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Old 10-14-2018, 10:27 AM
 
Location: Sunnyvale, CA
5,819 posts, read 9,473,330 times
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Quote:
Originally Posted by Reactionary View Post
80skeys = "...the farm you own has a house on it. The house is where the employee and his family lives." Um, where would I live?
If you're a spry guy who is capable of walking up and down steep hills all day long to tend to the plants, you can live with your own family on the farm. But if you aren't working the farm, you aren't going to live in the house. The house is for the employee and his wife and kids. Typically the owner lives in town; the employee lives on the farm.

Quote:
What is the infrastructure like around Armenia (roads, water, sewage, electricity)?
It's very good. Excellent roads. Cold water (there's no hot water, get used to bathing in freezing water). The quality of the water is very good, it's drinkable from the tap. All other services are on par with what you're accustomed to in the U.S.

The infrastructure of that region is very well established. Those coffee farms are well-organized, they've been operating continuously for many, many decades. You get better cell phone service out in the middle of the mountains 40 miles from Armenia than you get here in the San Francisco Bay Area. Property values in that whole region have been going up a lot in recent years. It's always been desirable, and only becoming moreso. Fertile lands, beautiful surroundings, etc.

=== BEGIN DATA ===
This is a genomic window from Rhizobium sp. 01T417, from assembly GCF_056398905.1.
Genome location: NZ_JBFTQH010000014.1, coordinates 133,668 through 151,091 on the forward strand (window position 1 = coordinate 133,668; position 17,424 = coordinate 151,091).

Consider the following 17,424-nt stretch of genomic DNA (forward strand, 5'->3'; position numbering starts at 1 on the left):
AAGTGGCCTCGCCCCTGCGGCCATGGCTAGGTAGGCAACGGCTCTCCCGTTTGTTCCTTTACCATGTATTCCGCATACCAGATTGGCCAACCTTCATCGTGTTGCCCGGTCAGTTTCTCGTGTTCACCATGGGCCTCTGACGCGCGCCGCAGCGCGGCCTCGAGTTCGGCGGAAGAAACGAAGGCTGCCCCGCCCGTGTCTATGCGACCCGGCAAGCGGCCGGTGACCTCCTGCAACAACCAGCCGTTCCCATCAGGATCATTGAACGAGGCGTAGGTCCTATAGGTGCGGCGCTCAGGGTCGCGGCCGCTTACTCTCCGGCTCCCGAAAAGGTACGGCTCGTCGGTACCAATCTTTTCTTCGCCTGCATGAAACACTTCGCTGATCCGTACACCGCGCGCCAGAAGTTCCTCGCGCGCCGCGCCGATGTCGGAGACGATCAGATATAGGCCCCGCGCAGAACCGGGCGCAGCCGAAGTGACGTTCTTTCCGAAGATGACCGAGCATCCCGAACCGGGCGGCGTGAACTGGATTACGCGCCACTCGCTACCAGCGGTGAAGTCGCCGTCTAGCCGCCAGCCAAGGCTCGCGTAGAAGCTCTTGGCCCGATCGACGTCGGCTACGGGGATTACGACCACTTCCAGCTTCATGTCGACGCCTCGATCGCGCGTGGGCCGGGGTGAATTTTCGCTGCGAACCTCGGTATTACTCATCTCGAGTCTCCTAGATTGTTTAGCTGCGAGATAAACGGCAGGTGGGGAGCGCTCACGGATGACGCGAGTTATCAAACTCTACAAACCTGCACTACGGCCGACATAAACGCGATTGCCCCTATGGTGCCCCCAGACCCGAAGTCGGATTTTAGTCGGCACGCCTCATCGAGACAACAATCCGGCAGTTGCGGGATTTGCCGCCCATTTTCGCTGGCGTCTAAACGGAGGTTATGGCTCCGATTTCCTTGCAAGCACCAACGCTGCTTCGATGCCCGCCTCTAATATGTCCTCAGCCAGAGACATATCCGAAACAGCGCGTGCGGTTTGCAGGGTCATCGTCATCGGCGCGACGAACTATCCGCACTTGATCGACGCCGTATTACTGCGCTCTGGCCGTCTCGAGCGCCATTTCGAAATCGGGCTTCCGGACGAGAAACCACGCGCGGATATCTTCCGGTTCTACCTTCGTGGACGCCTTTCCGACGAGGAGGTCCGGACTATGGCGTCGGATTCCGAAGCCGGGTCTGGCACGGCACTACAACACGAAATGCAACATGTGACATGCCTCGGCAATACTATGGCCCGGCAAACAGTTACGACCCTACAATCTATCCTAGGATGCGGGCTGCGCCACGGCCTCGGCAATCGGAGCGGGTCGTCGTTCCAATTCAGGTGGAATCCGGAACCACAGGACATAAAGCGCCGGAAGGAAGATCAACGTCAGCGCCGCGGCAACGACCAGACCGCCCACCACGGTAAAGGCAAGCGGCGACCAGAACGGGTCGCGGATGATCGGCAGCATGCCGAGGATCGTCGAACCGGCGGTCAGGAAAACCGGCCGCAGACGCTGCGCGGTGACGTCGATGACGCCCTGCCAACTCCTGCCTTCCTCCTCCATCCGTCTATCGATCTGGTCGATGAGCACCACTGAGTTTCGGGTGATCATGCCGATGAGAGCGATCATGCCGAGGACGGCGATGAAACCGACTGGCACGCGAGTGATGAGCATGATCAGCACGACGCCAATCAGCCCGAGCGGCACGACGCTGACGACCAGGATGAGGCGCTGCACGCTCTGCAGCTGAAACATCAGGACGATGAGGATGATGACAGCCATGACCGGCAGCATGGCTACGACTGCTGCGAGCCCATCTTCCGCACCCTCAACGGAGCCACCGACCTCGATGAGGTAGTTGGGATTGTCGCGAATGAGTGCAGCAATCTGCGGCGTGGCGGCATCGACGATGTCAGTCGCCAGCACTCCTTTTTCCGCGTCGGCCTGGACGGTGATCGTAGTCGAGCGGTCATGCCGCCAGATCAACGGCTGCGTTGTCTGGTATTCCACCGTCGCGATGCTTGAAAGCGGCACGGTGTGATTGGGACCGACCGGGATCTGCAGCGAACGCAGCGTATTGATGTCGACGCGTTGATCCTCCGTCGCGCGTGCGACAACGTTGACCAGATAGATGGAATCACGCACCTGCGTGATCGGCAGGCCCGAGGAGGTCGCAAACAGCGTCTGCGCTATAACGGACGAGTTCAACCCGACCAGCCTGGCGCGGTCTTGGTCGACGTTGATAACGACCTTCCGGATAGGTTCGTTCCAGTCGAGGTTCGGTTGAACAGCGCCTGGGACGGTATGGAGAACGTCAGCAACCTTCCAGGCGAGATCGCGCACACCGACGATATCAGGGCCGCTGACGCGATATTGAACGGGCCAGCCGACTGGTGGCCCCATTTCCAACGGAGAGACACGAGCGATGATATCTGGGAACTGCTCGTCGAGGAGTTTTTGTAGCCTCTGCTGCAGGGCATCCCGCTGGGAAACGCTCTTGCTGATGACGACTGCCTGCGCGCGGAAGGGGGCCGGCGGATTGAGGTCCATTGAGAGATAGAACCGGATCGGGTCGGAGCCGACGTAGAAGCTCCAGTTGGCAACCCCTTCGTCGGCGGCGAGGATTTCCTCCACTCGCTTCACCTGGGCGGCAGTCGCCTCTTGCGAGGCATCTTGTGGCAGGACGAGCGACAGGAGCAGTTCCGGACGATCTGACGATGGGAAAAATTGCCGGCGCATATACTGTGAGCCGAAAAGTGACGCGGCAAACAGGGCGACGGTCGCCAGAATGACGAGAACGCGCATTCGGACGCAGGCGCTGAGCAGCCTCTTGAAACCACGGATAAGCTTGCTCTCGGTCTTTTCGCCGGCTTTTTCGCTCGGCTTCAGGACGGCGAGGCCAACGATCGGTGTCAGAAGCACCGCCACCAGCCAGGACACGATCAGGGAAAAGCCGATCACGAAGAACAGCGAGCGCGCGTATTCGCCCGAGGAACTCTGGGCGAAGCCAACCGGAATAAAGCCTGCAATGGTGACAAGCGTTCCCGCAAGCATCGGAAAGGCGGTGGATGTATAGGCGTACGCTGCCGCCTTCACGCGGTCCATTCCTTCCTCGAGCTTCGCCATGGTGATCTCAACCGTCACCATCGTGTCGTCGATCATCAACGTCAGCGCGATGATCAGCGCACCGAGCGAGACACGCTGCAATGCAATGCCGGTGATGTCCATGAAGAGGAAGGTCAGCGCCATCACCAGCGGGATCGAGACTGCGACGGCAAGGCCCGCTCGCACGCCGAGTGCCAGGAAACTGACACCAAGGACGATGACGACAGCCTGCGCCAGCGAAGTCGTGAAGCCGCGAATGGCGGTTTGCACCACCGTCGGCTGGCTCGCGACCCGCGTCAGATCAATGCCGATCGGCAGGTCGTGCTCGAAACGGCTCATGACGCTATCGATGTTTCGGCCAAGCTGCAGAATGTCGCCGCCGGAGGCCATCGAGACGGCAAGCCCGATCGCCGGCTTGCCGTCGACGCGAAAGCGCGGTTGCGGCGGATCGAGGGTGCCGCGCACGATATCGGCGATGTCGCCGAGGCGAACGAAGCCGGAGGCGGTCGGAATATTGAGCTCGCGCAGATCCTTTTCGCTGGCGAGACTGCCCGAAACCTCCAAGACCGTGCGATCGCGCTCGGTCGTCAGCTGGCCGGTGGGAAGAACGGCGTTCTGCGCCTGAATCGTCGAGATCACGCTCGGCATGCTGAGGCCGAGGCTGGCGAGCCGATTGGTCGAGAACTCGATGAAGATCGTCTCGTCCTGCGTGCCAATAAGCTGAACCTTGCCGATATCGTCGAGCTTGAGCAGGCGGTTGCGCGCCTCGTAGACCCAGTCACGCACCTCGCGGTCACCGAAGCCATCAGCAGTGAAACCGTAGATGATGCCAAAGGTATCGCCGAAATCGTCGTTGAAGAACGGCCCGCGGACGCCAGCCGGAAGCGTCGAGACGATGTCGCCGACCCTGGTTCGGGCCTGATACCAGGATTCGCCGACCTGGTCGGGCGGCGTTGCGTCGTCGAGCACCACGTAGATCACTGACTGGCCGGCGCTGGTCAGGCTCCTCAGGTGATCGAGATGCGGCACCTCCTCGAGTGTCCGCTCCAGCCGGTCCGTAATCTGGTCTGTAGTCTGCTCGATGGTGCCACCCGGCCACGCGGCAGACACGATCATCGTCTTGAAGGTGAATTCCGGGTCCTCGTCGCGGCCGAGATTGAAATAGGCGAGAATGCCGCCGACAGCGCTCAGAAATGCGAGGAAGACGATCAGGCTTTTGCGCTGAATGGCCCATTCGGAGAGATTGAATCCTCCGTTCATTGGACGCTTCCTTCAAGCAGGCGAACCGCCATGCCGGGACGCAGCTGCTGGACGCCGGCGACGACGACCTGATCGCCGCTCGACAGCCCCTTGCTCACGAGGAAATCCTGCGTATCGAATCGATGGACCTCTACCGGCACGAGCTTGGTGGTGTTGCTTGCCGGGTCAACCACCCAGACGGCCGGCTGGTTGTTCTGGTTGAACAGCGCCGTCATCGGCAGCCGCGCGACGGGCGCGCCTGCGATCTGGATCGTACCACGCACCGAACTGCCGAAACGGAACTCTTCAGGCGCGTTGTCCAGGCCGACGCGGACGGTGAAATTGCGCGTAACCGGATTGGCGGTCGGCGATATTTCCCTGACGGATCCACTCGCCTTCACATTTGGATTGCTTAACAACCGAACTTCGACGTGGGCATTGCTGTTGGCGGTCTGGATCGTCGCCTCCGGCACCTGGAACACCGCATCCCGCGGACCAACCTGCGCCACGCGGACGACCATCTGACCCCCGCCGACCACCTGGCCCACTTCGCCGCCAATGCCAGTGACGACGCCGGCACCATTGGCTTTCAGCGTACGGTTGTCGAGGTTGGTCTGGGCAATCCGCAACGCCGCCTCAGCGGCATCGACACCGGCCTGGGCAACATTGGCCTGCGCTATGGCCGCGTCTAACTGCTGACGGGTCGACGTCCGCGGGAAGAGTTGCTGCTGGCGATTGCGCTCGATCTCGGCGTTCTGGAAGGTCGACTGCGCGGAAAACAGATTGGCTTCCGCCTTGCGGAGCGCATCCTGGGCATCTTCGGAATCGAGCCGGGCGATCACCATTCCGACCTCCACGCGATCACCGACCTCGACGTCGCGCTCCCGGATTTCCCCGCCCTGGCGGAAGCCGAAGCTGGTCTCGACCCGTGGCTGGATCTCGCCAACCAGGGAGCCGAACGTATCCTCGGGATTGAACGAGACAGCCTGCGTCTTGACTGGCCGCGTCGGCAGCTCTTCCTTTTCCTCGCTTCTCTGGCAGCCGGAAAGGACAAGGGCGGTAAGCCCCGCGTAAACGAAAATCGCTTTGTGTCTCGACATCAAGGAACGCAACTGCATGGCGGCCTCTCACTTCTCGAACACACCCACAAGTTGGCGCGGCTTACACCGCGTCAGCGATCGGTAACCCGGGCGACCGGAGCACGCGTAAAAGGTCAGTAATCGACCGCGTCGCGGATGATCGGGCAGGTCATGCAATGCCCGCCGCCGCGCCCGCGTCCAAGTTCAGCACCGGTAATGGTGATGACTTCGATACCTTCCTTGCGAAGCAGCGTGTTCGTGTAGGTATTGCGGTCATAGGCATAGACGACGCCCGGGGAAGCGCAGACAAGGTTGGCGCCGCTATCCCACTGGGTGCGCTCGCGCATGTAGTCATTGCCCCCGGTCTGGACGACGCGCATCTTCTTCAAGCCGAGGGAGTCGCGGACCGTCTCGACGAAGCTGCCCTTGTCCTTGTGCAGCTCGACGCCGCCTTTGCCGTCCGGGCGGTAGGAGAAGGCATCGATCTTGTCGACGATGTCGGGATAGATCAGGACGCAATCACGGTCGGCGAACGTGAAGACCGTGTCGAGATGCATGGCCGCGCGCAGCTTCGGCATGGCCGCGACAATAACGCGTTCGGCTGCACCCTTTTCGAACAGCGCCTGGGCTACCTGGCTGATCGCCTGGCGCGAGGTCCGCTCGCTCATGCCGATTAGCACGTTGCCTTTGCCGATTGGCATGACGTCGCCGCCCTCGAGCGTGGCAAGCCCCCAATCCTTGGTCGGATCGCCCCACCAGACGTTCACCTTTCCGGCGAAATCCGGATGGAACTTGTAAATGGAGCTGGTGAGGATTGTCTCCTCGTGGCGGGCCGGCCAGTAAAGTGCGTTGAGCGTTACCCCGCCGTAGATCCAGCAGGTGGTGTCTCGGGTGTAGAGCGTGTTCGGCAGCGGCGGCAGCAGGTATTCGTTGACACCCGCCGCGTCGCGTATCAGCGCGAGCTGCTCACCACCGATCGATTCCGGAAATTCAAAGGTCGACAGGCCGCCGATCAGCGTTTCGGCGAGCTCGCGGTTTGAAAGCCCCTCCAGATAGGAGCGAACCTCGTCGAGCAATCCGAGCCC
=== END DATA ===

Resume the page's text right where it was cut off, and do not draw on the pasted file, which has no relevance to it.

If you don't speak Spanish already, get a fast-track course in it quickly. Almost nobody there speaks English.
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Old 12-20-2018, 09:38 PM
 
Location: I don't live anywhere. I travel
4 posts, read 1,414 times
Reputation: 10
Default Countries to retire to

First on my list would be Ecuador.
Use the dollar, very diverse country, relatively cheap compared to any other country your looking at. Very diverse, great mountains, beaches, Amazon jungle. Lot's going for it.
Colombia is as diverse, but still problems with a lot of the cartels and FARC. Mostly in the Pacific Coast area, and where the government does not have a good presence with the military/and or police.
Chops shops in Buenaventura on the west coast is not for chopping up cars. People are dumped in the ocean after being "chopped".
I spent a year in Colombia - I'd go back again. But, like going to Detroit or Chicago - just watch where you go to in the country. In a year's time, I never had any hassles.
Mexico I spent 18 months in. Love the country- doesn't have the Andes, but it does have the Copper Canyon. Deeper than the Grand Canyon. Quite an amazing place. Jungles, beach front, great bird watching.